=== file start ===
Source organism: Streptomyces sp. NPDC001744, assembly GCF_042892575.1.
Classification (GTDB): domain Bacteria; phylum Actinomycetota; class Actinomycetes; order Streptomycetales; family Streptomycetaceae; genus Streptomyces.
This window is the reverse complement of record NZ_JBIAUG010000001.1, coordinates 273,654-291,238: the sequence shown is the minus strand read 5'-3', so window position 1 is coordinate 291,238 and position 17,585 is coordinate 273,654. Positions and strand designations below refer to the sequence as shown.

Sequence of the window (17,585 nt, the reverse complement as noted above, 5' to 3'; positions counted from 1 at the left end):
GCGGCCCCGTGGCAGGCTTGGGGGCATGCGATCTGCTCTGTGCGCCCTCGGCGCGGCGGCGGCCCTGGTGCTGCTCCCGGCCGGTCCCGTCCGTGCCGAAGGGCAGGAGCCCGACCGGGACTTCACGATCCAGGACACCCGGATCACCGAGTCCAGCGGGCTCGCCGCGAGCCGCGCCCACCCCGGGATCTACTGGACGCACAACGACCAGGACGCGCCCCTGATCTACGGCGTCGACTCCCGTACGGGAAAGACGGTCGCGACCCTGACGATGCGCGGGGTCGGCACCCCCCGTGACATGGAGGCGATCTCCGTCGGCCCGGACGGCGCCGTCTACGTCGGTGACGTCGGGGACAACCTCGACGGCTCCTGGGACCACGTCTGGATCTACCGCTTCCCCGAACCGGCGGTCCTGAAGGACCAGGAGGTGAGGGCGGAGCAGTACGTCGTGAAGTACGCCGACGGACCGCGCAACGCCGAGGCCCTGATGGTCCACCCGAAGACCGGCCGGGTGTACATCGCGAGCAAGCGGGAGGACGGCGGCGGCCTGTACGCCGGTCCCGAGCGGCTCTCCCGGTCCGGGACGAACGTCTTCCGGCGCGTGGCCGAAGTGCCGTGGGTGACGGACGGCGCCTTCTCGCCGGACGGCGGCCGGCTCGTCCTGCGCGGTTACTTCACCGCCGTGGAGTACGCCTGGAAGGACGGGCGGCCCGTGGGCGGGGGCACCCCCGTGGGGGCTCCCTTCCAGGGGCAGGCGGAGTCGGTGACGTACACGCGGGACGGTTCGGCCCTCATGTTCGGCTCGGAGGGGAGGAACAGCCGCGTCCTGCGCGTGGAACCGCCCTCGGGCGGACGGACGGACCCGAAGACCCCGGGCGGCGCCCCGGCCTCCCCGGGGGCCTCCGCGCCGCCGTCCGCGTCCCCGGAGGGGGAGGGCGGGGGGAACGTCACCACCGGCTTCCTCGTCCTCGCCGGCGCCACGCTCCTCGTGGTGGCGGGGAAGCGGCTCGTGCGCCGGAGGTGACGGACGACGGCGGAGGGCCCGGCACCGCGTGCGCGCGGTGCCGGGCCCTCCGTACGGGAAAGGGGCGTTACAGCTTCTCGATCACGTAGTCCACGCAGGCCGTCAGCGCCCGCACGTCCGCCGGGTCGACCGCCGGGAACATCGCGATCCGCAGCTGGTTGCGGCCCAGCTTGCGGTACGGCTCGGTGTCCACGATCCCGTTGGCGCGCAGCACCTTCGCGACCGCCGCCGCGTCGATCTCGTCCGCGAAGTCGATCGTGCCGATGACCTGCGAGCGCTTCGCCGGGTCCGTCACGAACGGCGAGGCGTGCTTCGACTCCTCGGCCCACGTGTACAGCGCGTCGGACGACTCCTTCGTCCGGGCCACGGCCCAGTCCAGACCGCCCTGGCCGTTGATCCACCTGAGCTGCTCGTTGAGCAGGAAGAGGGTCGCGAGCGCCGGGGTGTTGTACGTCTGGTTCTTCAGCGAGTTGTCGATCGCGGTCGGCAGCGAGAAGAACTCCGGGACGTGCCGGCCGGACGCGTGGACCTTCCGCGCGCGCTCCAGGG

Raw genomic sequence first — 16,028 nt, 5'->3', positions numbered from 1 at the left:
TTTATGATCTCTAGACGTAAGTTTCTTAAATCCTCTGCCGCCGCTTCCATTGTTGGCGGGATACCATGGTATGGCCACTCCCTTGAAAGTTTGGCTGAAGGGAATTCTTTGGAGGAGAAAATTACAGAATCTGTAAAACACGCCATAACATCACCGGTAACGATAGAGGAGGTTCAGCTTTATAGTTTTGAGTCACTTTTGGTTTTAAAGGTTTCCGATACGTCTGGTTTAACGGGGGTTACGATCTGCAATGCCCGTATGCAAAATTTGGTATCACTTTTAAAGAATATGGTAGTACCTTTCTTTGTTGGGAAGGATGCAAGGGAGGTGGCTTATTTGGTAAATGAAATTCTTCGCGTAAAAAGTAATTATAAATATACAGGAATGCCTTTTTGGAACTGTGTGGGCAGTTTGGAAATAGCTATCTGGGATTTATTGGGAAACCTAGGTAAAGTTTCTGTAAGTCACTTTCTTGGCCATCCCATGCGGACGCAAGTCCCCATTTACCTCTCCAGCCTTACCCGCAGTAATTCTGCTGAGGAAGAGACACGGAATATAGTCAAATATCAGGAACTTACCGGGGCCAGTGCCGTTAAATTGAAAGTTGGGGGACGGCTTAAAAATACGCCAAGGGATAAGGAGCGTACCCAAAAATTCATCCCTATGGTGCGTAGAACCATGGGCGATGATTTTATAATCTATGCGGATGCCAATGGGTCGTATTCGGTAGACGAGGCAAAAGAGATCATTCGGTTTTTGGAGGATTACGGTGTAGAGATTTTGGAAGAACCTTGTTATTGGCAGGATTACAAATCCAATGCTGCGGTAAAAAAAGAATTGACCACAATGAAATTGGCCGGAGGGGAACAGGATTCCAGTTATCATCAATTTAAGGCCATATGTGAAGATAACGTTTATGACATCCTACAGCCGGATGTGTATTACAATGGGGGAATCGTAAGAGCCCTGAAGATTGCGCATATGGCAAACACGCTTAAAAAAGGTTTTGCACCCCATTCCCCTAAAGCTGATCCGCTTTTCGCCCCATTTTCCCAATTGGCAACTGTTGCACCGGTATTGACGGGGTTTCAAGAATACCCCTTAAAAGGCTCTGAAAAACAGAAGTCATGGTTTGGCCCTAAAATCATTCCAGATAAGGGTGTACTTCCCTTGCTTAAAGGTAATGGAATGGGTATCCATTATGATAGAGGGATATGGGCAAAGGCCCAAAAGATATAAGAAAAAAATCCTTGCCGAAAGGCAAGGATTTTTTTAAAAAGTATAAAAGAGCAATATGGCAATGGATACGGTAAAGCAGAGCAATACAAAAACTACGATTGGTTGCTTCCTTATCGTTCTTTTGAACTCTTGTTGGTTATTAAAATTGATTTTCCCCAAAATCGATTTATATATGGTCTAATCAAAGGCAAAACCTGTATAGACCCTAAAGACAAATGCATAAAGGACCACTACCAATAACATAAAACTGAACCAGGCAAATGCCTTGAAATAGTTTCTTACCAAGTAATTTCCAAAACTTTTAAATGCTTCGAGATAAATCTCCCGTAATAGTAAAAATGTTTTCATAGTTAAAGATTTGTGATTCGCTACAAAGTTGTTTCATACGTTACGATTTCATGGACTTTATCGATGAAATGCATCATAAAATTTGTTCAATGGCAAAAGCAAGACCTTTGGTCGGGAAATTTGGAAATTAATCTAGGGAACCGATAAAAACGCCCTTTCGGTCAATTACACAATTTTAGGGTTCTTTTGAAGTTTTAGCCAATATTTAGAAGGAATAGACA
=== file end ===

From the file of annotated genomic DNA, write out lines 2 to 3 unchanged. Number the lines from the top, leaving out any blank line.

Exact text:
Classification (GTDB): domain Bacteria; phylum Actinomycetota; class Actinomycetes; order Streptomycetales; family Streptomycetaceae; genus Streptomyces.
This window is the reverse complement of record NZ_JBIAUG010000001.1, coordinates 273,654-291,238: the sequence shown is the minus strand read 5'-3', so window position 1 is coordinate 291,238 and position 17,585 is coordinate 273,654. Positions and strand designations below refer to the sequence as shown.